Yukonomist: The aesthetics and economics of highway strips

One of the many cultural experiences you enjoy while driving from Whitehorse… Continue reading

Submitted
Artwork by Grade 2 student Faith showing her thanks for everyone.
Artwork by Grade 2 student Faith showing her thanks for everyone. (Submitted)
Yukon kids express gratitude for nature, pets and friends in art campaign

More than 50 children submitted artwork featuring things they are grateful for

Team Yukon skip Laura Eby, left, directs her team as Team Northern Ontario skip Krysta Burns looks on at the Scotties Tournament of Hearts in Calgary on Feb. 22. (Jeff McIntosh/CP)
Team Yukon reports positive experience at Scotties

Team Yukon played their final game at the national championship in Calgary on Thursday afternoon

A sign indicating a drop-off area behind Selkirk Elementary school in Whitehorse on Feb. 25. (Haley Ritchie/Yukon News)
Parking lot proposal for Selkirk Elementary criticized

Parents and school council are raising concerns about green space and traffic woes

adsf
WYATT’S WORLD

Wyatt’s World for Feb. 26, 2021

Tom Ullyett, pictured, is the first Yukoner to receive the Louis St-Laurent Award of Excellence from the Canadian Bar Association for his work as a community builder and mentor in the territory. (Gabrielle Plonka/Yukon News)
Tom Ullyett wins lifetime achievement award from the Canadian Bar Association

Ullyett has worked in the Yukon’s justice ecosystem for 36 years as a public sector lawyer and mentor

The Blood Ties outreach van will now run seven nights a week, thanks to a boost in government funding. Logan Godin, coordinator, and Jesse Whelen, harm reduction counsellor, are seen here on May 12, 2020. (Crystal Schick/Yukon News file)
Blood Ties outreach van running seven nights a week with funding boost

The Yukon government is ramping up overdose response, considering safe supply plan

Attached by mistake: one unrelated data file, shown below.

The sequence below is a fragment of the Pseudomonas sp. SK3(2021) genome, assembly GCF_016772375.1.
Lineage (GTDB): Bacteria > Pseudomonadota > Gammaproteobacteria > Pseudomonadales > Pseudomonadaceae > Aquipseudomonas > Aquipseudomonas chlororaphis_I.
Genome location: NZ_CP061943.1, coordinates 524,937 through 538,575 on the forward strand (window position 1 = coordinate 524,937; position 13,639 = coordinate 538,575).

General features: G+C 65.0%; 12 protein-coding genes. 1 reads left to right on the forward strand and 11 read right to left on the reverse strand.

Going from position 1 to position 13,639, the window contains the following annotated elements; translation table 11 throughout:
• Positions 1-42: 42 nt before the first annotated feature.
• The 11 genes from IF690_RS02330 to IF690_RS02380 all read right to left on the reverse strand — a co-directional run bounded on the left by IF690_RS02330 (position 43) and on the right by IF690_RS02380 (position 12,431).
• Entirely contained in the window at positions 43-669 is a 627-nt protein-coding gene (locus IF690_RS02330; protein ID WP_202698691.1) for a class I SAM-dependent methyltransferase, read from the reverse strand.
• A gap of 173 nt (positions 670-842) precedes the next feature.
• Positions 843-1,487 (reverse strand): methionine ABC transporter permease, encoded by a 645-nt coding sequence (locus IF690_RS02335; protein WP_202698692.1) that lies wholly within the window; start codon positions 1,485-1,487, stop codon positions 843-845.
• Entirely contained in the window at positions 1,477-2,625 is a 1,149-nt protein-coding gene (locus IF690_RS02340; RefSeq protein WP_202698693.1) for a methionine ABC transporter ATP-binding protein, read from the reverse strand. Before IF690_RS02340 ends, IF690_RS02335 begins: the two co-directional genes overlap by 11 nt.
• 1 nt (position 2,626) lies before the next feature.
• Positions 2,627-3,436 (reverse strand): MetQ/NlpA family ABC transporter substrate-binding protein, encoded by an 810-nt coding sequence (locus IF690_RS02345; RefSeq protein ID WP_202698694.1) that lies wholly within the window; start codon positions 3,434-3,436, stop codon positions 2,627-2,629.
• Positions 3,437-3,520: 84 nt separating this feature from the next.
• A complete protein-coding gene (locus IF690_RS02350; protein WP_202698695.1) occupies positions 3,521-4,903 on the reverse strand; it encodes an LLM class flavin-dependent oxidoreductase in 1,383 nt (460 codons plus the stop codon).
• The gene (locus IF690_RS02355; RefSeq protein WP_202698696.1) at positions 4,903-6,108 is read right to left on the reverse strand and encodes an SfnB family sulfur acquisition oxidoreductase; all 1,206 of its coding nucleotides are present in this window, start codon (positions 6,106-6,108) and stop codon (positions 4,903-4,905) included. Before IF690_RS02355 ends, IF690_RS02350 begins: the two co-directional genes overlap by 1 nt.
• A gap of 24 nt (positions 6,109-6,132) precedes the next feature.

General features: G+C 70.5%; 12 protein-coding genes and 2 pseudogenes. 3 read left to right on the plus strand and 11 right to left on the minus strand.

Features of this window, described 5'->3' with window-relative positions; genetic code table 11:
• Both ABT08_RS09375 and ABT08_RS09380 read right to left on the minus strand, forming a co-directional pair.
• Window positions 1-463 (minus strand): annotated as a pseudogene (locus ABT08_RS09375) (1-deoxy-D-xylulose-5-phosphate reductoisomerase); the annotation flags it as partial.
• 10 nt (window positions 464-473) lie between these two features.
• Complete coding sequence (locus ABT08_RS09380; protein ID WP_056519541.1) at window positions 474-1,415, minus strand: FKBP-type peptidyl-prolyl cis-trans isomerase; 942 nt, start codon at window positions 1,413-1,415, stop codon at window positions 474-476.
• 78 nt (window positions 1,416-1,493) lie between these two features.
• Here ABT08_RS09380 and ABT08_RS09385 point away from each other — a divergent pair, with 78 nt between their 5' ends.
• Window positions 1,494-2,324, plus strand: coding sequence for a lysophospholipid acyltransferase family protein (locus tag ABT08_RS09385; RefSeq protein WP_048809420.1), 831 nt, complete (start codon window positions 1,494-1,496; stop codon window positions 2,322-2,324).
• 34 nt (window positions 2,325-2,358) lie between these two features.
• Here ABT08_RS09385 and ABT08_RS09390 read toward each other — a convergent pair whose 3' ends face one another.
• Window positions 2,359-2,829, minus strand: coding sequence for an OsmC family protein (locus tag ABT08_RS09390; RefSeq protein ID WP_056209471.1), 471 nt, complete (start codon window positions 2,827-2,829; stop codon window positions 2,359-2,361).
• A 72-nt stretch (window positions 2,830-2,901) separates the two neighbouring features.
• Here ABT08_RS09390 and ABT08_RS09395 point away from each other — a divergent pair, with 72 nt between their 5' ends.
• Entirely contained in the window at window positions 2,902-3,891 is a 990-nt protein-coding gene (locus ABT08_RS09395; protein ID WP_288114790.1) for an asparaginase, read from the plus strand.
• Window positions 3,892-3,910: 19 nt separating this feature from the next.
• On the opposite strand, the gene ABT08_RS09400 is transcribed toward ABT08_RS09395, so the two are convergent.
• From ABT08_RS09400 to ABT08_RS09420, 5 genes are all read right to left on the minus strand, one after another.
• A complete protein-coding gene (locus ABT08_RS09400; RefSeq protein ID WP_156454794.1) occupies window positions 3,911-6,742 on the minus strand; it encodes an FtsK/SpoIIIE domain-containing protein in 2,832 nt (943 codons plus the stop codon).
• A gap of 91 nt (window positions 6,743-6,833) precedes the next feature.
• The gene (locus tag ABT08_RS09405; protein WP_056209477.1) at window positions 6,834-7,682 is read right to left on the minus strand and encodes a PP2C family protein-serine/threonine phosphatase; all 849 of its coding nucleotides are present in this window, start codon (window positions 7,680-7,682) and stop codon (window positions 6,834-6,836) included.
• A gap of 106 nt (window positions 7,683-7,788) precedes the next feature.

Ranj Pillai speaks to media about business relief programs in Whitehorse on April 1, 2020. The Yukon government announced Feb.25 that it will extend business support programs until September. (Crystal Schick/Yukon News)
Government extends business relief programs to September, launches new loan

“It really gives folks some help with supporting their business with cash flow.”

Whitehorse City Hall. (Joel Krahn/Yukon News file)
A look at decisions made by Whitehorse City Council this week

Bylaw amendment Whitehorse city council is moving closer with changes to a… Continue reading

Susie Rogan is a veteran musher with 14 years of racing experience and Yukon Journey organizer. (Yukon Journey Facebook)
Yukon Journey mushers begin 255-mile race

Eleven mushers are participating in the race from Pelly Crossing to Whitehorse

Legislative assembly on the last day of the fall sitting in Whitehorse on Nov. 22, 2018. As the legislature prepares to return on March 4, the three parties are continuing to finalize candidates in the territory’s 19 ridings. (Crystal Schick/Yukon News file)
Nine new candidates confirmed in Yukon ridings

It has been a busy two weeks as the parties try to firm up candidates

David Malcolm, 40, has been charged with assaulting and attempting to disarm a police officer after an incident in Whitehorse on Feb. 18. (Phil McLachlan/Capital News)
Man resists arrest, assaults officer

A Whitehorse man has been charged with assaulting and attempting to disarm… Continue reading

Yukon Energy in Whitehorse on Aug. 4, 2020. A site on Robert Service Way near the Alaska Highway has been selected as the future home of Yukon Energy’s energy storage project. (Crystal Schick/Yukon News file)
Site selected for Yukon Energy battery project

Planned to be in service by the end of 2022

Most Read